So why replace the sword altogether? Again, see above. A significant deciding factor wasn’t necessarily carrying the tomahawk, it was NOT carrying the sword on these missions. Matt Easton likes to talk frequently about how what you did with a sword (or other type of weapon) 99% of the time was wear it or carry it around, and so many compromises were made in regard to the carry, comfort, and utility of the weapon’s everyday existence on your belt/back/baldric/hands/rack.

I agree with this wholeheartedly, and many modern theories around concealed carry mirror this thought – a gun that’s uncomfortable to carry is a gun you’re more likely to leave at home, and a gun you leave at home does you no good no matter how optimized or perfect it is. I’ll take a comfortably concealed weapon I can carry, over the “perfect gun for self-defense” that I just can’t find a good spot for, any day of the week.

Obviously, Rogers saw the benefits for the hatchet or tomahawk as extremely high in that 99% of the time it would be carried or worn, when compared against the longer, more nimble, combat-purpose-built sword. It’s important to note (and maybe a bit obvious), aside from being a backup weapon for melee encounters, the tomahawk (or an axe of SOME sort) was a tool that they would likely need to carry at least in small numbers even IF they had a sword. Fortifying encampments, chopping wood, hammering stakes – all tasks made easier by a hatchet, and work not easily substituted by a sword (excluding potential examples like the French “cabbage chopper” or maybe the mid-1800s Naval cutlasses that were heavy enough to be used in a tool-like fashion, but were arguably still not optimized for it).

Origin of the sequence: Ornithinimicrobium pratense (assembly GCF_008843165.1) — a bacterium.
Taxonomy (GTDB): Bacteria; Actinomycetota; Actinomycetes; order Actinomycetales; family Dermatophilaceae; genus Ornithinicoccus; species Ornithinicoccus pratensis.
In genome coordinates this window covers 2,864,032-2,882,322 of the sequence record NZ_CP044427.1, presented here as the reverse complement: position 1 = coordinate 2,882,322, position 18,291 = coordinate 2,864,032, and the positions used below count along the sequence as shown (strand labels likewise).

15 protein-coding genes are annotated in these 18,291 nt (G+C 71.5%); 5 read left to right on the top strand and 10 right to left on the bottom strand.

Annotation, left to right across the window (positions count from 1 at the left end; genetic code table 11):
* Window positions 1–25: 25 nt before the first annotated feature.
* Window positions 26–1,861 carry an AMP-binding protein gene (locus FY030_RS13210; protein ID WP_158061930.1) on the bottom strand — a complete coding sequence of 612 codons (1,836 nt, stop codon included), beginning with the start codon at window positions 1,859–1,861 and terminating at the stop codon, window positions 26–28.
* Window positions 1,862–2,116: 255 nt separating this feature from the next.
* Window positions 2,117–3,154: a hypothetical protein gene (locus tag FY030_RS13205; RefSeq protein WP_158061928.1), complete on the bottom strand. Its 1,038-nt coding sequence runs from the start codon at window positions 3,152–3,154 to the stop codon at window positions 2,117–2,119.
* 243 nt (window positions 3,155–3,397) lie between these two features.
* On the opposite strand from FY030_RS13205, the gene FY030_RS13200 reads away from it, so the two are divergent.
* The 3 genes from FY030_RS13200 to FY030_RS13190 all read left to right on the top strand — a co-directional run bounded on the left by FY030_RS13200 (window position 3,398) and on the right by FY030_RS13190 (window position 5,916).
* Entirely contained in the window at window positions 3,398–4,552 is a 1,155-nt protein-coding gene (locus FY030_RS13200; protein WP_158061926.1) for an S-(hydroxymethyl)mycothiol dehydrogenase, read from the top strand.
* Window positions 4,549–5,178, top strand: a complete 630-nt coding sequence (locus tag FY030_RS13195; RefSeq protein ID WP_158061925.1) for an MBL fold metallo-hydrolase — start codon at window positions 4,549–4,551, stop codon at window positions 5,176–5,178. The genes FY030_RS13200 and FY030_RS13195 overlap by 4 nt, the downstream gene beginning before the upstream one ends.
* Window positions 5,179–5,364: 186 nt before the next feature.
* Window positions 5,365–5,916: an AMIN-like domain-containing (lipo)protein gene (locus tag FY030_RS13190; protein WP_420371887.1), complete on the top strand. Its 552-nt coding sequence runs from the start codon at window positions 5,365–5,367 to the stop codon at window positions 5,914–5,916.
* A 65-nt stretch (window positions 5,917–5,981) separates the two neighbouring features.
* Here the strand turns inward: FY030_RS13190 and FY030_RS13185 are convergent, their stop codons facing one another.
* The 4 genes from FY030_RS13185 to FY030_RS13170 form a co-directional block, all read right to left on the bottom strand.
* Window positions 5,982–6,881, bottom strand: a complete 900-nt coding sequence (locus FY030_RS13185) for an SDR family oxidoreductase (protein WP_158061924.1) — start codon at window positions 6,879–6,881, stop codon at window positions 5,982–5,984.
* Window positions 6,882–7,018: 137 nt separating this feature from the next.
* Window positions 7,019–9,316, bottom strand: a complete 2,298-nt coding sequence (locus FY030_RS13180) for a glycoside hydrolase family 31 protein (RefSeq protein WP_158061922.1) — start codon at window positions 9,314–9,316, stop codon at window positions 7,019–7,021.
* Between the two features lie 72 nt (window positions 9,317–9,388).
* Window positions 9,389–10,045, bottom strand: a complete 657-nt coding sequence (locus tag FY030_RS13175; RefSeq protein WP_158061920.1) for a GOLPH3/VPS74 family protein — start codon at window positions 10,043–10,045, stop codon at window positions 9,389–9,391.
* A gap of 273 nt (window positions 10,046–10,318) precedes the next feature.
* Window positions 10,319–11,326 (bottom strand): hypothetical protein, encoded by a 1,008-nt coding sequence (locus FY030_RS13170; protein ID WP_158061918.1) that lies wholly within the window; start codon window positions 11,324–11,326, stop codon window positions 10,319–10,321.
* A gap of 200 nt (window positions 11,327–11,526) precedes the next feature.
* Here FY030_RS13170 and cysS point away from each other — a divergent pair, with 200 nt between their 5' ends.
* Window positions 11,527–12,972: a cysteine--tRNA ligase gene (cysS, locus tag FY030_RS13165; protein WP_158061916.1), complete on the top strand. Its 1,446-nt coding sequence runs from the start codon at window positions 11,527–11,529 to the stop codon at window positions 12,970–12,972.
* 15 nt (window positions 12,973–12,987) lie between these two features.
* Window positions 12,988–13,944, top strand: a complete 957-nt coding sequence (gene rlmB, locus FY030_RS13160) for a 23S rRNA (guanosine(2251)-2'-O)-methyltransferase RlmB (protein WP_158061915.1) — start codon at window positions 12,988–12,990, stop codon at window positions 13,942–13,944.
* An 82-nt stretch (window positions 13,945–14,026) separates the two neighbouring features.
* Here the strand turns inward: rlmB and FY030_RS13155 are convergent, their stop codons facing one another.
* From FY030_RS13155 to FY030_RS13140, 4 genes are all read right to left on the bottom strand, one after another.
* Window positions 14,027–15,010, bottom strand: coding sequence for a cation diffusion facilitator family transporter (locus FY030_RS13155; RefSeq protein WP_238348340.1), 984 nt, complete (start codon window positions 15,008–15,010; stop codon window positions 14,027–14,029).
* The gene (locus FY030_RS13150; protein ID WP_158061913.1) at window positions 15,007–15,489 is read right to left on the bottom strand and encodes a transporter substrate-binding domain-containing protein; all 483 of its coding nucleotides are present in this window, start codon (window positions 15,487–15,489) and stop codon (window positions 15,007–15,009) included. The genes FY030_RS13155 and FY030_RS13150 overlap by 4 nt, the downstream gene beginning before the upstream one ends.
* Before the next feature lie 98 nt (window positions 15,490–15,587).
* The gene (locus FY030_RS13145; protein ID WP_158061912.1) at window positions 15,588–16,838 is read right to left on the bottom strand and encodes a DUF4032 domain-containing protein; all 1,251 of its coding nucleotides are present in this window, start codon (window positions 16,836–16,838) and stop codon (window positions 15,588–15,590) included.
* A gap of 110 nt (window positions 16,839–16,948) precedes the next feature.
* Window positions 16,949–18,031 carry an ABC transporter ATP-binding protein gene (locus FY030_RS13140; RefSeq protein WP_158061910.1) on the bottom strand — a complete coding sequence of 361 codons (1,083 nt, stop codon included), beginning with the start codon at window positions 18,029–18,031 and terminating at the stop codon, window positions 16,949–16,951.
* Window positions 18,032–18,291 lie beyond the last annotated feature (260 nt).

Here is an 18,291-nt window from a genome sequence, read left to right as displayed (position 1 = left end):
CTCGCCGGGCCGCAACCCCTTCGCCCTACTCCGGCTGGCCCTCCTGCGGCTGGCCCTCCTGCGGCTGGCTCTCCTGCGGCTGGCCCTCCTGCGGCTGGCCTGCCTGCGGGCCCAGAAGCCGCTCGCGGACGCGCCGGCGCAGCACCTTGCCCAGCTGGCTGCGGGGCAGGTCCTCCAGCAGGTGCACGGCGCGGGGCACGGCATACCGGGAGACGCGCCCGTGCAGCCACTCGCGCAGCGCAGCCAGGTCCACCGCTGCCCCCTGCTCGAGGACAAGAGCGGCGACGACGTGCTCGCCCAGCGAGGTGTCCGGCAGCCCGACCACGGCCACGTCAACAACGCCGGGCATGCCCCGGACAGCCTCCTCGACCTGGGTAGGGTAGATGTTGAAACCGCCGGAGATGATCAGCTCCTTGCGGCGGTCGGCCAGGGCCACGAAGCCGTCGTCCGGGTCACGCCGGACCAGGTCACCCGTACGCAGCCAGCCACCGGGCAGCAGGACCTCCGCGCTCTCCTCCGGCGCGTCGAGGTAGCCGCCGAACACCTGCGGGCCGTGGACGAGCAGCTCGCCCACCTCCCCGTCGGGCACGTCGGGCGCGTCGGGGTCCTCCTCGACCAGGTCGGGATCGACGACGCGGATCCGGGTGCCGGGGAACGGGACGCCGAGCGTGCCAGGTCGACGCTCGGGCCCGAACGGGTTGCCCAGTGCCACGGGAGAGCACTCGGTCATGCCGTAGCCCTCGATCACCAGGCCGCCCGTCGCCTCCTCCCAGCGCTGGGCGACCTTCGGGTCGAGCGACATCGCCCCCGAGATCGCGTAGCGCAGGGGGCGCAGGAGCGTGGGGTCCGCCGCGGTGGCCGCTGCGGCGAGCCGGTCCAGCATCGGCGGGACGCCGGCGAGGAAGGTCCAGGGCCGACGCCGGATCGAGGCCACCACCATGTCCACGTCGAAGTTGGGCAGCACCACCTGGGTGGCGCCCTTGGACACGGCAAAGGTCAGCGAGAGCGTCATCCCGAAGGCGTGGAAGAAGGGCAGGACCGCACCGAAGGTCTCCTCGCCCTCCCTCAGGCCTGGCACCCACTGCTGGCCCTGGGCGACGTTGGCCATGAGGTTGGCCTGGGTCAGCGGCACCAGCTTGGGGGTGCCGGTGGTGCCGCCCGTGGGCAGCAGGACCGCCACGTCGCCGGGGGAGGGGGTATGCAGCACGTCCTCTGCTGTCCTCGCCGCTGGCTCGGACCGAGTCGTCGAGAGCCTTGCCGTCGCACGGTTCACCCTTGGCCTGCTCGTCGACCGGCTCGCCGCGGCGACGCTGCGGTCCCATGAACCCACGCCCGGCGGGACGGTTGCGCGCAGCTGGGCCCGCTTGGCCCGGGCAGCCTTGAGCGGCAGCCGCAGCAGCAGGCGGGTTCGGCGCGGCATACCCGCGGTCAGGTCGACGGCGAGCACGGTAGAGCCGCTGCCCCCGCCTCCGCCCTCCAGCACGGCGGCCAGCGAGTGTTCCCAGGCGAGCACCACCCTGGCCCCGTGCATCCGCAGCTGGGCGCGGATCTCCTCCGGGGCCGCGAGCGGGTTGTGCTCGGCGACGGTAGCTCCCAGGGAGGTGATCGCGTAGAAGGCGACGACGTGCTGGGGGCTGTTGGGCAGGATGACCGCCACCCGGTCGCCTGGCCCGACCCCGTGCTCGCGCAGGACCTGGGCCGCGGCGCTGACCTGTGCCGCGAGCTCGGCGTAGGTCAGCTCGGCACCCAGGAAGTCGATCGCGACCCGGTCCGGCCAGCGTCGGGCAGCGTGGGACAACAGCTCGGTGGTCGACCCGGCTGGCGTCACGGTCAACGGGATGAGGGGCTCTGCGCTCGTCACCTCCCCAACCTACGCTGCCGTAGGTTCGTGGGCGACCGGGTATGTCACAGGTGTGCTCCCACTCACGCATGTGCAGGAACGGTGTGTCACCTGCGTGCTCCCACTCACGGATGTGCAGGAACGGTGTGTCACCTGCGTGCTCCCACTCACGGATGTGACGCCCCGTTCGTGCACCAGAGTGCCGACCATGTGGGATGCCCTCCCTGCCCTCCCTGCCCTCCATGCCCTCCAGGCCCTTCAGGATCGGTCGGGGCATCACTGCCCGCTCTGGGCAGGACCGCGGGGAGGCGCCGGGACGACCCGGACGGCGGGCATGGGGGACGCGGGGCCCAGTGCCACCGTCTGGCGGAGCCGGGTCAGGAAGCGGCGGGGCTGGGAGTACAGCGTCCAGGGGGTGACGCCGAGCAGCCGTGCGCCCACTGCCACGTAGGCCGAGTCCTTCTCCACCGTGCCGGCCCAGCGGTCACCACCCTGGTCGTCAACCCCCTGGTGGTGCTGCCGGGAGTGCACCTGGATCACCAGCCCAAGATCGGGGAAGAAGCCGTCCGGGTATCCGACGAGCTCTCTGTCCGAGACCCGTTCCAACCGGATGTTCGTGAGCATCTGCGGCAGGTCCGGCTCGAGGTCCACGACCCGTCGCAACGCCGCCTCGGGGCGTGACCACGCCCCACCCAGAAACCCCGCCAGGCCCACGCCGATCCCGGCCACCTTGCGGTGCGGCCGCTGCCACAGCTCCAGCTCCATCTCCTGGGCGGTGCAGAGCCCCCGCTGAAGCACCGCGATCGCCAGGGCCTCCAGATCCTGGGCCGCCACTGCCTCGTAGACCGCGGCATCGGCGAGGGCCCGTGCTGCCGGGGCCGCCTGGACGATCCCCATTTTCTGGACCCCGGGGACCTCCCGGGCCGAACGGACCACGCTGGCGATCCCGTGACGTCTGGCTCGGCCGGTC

Also, carrying one thing, instead of carrying TWO things, is arguably important when considering the haul of rations, powder, ammunition, and more a long-range reconnaissance team would be responsible for carrying without pack animals, as they attempted to stay undetected and off of major paths.

With this knowledge, and a pair of synthetic trainer tomahawks, we set out to recreate some of what MIGHT have been done with one of these tomahawks in an encounter, and to contextualize the potential fighting styles of both THESE particular Europeans and their hatchets, as well as gain some insight to the tomahawk and hatchet utilizing cultures that we don’t have even this small bit of context for, such as the indigenous American peoples and even earlier European civilizations for which hand axes survive but no record of their method of use does.

Part 2 coming soon, including what I learned in experimentation, some interesting and unique things about the tomahawk, why I would never ACTIVELY choose one over a sword for a one-on-one fight, and more.